Learning disability refers to a set of problem which affects how the brain perceives, interpret and process the information. These problems can make it difficult for the affected person to learn as fast as someone else who is unaffected by learning disabilities. Some learning disability affects a person’s ability to concentrate while others affect the ability to read, write, speak or solve logical problems.
While the term “learning disability” can sound very scary and debilitating, it is important to note that this has nothing to do with a person’s intelligence level and innate talent. Famous people such as Albert Einstein, Winston Churchill and Tomas Edison are all known to have some form of learning disabilities.
Most learning disabilities fall into one of two categories: verbal and nonverbal.
The most common and best-known verbal learning disability is dyslexia, which causes people to have trouble recognizing or processing letters and the sounds associated with them. This can cause all sort of problems such as difficulty in reading (slow reading, continued mispronunciation of certain words, lack of reading comprehension, etc) and difficulty in spelling (writing the letters of the word in the wrong sequence, confusing some letters for others, etc).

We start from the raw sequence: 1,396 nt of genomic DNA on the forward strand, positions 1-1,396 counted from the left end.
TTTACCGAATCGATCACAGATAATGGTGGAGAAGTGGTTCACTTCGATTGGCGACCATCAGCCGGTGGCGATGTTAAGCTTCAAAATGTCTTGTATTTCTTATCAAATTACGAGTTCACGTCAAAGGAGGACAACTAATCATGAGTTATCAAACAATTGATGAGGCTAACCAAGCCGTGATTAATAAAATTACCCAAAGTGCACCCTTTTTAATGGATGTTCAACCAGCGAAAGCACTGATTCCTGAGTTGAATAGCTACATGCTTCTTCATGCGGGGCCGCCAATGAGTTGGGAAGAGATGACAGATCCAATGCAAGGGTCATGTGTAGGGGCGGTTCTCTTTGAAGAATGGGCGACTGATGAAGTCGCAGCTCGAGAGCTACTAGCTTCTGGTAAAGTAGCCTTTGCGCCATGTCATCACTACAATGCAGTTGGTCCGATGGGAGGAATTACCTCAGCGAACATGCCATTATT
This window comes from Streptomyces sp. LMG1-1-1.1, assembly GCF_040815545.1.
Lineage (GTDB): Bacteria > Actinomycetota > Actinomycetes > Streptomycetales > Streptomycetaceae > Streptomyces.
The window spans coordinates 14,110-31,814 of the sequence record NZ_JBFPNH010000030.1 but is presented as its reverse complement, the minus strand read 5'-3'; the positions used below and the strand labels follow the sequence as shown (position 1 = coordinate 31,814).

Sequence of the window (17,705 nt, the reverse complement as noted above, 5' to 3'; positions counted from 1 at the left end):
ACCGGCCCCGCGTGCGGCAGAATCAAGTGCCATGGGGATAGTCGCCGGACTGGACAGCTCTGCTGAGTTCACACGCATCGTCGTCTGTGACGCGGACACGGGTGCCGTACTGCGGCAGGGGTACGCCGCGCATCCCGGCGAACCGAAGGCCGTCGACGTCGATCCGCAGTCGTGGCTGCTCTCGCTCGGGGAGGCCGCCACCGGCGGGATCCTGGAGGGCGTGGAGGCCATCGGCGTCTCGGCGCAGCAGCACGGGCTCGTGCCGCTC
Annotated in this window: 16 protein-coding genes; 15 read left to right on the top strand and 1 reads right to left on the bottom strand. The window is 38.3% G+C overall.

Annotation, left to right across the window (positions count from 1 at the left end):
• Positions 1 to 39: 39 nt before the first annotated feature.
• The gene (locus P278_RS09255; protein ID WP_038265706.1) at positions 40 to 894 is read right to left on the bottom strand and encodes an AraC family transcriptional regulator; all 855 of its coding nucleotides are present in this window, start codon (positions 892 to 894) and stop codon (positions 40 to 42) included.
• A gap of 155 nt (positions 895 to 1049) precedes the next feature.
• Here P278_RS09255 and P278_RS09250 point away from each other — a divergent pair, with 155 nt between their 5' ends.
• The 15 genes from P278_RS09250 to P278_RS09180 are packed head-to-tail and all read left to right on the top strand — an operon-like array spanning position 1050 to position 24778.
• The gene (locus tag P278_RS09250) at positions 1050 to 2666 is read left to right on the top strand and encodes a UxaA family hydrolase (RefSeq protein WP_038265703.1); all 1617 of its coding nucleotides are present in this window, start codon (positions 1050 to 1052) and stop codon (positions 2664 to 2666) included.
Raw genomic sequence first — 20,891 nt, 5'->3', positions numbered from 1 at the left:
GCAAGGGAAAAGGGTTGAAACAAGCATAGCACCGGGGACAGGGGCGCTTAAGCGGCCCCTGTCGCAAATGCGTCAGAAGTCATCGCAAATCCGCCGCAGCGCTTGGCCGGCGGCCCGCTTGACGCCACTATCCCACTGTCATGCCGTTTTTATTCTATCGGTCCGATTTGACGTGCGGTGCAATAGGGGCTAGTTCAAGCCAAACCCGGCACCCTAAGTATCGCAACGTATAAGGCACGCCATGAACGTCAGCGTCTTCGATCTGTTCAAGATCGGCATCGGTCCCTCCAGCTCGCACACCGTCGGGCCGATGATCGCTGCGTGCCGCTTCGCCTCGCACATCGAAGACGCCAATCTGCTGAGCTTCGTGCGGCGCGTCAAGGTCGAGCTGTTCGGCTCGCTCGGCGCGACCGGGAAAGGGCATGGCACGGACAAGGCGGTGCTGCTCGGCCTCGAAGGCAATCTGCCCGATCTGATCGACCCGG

For non-verbal disability, the person might have problems with motor (coordination, balancing, etc), visual-spatial (recognition of visual details, image recall, etc) and social skills. For example: they might not be able to follow directions, confusing a symbol for another, continuous being misunderstood by others, etc.
Very often, once the person is able to cope with his learning disabilities, they would rapidly catch up with their peers in performance – or perhaps even surpass them.
The first step in diagnosing a learning disability is to first rule out any vision or hearing problems after which they should undergo specific test to help identify their respective learning disabilities.
By Desmond Bennett
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